In my own research, I’ve come across people from many, many countries. They include “Jemmy the Black”, who likely suffered from learning difficulties but was permitted to ride in Samuel Griffiths procession into town; “Sambo”, arrested for robbery; “Peter the Black,” assaulted by a boatwoman at the Raven & Bell; and so on. People of colour turn up in all guises across the UK in far higher numbers than most films and books would lead us to expect.
People of colour in Britain after abolition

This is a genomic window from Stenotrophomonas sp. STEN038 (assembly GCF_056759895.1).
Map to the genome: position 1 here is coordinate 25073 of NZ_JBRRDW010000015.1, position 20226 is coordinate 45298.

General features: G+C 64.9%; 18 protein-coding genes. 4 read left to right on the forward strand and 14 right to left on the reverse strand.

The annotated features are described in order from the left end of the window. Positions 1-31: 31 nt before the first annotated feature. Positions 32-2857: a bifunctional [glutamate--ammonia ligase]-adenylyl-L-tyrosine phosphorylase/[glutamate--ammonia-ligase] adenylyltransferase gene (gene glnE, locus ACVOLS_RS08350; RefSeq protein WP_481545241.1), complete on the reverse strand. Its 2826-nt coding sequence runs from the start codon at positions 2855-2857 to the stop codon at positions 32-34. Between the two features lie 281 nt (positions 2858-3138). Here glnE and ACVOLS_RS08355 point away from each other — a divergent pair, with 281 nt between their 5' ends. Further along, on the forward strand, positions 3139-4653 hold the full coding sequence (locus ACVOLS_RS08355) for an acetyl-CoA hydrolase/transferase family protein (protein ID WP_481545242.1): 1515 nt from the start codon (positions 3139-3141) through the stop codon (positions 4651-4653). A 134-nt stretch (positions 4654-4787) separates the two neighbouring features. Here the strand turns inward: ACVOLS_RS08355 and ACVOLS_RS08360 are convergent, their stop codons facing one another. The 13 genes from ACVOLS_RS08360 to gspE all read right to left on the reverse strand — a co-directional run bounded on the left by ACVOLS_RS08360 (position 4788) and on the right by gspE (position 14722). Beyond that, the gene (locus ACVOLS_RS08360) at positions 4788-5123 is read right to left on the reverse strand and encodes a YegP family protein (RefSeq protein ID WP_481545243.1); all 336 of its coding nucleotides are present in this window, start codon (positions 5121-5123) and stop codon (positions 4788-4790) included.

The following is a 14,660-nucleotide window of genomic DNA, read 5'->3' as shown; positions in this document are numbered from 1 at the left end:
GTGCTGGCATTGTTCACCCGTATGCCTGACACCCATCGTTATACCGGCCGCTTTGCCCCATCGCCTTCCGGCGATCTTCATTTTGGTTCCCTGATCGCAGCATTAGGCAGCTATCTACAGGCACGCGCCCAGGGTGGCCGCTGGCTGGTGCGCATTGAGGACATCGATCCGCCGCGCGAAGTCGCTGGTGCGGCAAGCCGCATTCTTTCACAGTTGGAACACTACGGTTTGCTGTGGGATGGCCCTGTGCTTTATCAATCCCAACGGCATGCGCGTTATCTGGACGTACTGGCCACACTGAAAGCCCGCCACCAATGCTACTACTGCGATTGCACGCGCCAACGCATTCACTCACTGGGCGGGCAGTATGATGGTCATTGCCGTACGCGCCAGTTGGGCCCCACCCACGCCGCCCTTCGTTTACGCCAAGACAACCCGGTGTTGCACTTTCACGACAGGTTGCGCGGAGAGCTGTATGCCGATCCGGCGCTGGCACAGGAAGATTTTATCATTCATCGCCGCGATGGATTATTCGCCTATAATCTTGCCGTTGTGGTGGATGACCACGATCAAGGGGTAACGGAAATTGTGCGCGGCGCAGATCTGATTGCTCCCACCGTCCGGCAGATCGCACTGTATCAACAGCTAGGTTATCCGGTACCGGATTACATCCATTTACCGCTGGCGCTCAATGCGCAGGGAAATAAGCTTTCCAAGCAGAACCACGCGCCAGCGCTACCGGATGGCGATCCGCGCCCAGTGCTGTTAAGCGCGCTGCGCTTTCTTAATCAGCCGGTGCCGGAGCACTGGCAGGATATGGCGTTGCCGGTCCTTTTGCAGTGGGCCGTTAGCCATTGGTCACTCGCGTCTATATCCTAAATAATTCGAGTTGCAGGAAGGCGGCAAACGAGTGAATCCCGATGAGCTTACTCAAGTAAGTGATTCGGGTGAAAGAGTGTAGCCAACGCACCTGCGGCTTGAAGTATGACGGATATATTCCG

Even after abolition, the British Caribbean was an essential part of the British Empire – sugar production didn’t stop with abolition, it merely changed industrial structure, and not always with a great deal of difference in everyday life for a worker of African heritage. So much so that the black population of Morant Bay in Jamaica revolted in 1867 (just two years after slavery had finally been abolished in North America) and was put down with utterly brutal reprisals by a colonial governor and militia with seemingly little compunction. This kind of event, like the Indian revolution ten years earlier (as so well described by Catherine Hall), had major impacts on how ordinary British people understood the Empire, race and colour. Racism solidified in this country, so that where small populations of non-white people were found, they often suffered abuse. This stretches forward of course to the post-war period: when this same British Empire called out for workers from its colonies, its subjects with all their rights as full citizens but found hostility that had hardly changed in the preceding century.